Next-Generation Sequencing in the Clinical Microbiology Lab
Next-generation sequencing techniques are quickly moving into the clinical microbiology lab. ASM provides a number of resources to help you learn best practices for their application and interpretation for infectious disease diagnoses.
Last week's Bugs & Drugs post presented the benefits of using molecular technologies in diagnosing infectious diseases. "Molecular technologies" is a catch-all phrase for many different methods to look at the genetic content of a microbial infection, and one of the methods that is quickly increasing in clinical applications is next-generation sequencing (NGS). NGS itself is a term for the collective sequencing techniques and their associated analytical pipelines that have been developed since 454 pyrosequencing advanced the decades-old Sanger sequencing protocols.
Now several of the experts involved in the Report, together with ASM and the College of American Pathologists, have published an open-access update to the report. The article addresses assay design and validation using concrete examples from two separate studies, one using respiratory specimens and one using cerebrospinal fluid specimens. In addition to wet bench protocols, the article outlines important aspects of database selection and curation—aspects that can strongly influence the analytical outcome of a sequencing assay.As previously discussed on the blog, development of new clinical assays requires standardization and validation to ensure the technique providess accurate results in a variety of locations and conditions. As the technology has been developed and applied toward basic research, ASM has facilitated conversations about its transfer to clinical uses. In 2016, the American Academy of Microbiology released a Colloquium Report entitled "Applications of Clinical Microbial Next-Generation Sequencing." This Report summarized the current state of NGS in the clinic and made recommendations for further implementation.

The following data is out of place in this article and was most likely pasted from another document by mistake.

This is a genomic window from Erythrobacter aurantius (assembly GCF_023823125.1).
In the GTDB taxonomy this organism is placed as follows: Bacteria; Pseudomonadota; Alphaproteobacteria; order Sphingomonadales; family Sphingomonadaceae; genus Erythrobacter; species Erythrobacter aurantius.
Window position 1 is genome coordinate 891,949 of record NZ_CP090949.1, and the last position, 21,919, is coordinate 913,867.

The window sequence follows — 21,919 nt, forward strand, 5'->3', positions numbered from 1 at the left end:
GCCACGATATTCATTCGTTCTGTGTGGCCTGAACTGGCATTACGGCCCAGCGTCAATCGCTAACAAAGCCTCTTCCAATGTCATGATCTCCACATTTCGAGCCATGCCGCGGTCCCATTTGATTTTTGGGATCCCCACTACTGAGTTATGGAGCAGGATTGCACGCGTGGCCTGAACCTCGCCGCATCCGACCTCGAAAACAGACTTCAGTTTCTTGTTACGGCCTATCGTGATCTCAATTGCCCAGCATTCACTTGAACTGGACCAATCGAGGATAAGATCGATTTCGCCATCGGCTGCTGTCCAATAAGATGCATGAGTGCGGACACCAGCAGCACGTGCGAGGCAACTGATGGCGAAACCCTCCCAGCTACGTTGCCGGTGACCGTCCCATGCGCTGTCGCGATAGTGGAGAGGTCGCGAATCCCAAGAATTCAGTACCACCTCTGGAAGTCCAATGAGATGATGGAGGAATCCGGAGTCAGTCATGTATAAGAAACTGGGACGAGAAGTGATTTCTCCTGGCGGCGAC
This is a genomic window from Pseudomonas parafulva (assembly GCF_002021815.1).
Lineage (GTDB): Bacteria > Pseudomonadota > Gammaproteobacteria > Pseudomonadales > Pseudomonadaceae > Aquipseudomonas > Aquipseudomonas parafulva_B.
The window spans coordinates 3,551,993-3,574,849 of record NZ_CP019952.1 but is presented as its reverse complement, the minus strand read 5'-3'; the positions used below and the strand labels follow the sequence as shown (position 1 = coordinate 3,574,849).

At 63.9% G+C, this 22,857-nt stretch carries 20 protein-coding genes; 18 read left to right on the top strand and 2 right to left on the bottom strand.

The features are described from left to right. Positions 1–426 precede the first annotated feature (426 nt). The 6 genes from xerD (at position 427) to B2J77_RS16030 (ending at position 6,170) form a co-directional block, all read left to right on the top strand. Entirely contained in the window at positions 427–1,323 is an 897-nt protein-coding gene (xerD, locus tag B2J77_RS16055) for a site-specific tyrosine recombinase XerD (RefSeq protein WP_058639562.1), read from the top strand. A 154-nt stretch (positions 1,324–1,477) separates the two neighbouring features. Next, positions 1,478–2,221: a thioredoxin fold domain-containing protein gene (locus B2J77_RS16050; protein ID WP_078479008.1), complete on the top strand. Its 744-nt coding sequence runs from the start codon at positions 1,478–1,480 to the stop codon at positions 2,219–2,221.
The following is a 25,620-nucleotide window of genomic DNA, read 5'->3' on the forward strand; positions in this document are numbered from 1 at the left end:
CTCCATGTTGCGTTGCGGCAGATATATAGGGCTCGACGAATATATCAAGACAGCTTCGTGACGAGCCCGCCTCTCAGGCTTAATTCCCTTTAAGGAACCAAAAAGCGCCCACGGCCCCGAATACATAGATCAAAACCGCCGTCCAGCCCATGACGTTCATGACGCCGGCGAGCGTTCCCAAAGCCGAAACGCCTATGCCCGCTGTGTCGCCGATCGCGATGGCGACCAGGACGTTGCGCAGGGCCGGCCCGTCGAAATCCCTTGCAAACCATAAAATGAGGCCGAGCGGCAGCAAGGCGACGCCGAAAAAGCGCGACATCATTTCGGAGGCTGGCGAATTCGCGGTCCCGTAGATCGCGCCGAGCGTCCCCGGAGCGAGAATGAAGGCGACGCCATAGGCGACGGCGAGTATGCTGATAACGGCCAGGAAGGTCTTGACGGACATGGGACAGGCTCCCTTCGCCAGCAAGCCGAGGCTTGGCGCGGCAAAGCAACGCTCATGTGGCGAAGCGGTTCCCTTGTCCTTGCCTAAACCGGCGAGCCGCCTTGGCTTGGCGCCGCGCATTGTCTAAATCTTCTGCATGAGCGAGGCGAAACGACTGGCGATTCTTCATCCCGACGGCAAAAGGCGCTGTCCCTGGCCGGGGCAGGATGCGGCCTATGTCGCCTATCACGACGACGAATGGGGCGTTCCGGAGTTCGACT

Looking for more resources on NGS in the clinical lab? Try these reviews from the Journal of Clinical Microbiology:
- Dekker JP and Frank KM. Next-Generation Epidemiology: Using Real-Time Core Genome Multilocus Sequence Typing to Support Infection Control Policy.
- Gargis AS, Kalman L, and Lubin IM. Assuring the Quality of Next-Generation Sequencing in Clinical Microbiology and Public Health Laboratories. JClinMicro Dec 2016.
- Gwinn M, MacCannell DR, and Khabbaz RF. Integrating Advanced Molecular Technologies into Public Health. JClinMicro March 2017.